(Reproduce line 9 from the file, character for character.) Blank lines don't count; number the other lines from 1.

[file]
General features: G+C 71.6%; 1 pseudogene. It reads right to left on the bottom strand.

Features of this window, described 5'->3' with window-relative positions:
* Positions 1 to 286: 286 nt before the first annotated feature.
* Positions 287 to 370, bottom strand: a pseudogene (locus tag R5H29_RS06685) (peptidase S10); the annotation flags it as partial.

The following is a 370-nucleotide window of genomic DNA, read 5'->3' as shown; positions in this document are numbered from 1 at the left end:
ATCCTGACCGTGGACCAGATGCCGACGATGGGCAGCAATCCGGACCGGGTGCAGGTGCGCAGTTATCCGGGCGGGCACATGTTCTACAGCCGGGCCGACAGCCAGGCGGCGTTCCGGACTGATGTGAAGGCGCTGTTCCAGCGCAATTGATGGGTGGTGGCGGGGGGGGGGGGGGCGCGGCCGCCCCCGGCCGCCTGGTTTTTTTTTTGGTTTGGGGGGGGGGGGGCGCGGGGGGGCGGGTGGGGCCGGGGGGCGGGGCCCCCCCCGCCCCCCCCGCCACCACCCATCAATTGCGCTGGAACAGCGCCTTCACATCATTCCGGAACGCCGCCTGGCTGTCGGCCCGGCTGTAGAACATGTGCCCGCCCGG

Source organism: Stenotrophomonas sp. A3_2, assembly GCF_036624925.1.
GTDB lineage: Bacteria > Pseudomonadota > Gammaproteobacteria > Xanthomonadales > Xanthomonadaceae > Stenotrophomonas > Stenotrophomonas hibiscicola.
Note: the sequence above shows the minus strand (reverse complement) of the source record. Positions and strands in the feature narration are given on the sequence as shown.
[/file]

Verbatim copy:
Note: the sequence above shows the minus strand (reverse complement) of the source record. Positions and strands in the feature narration are given on the sequence as shown.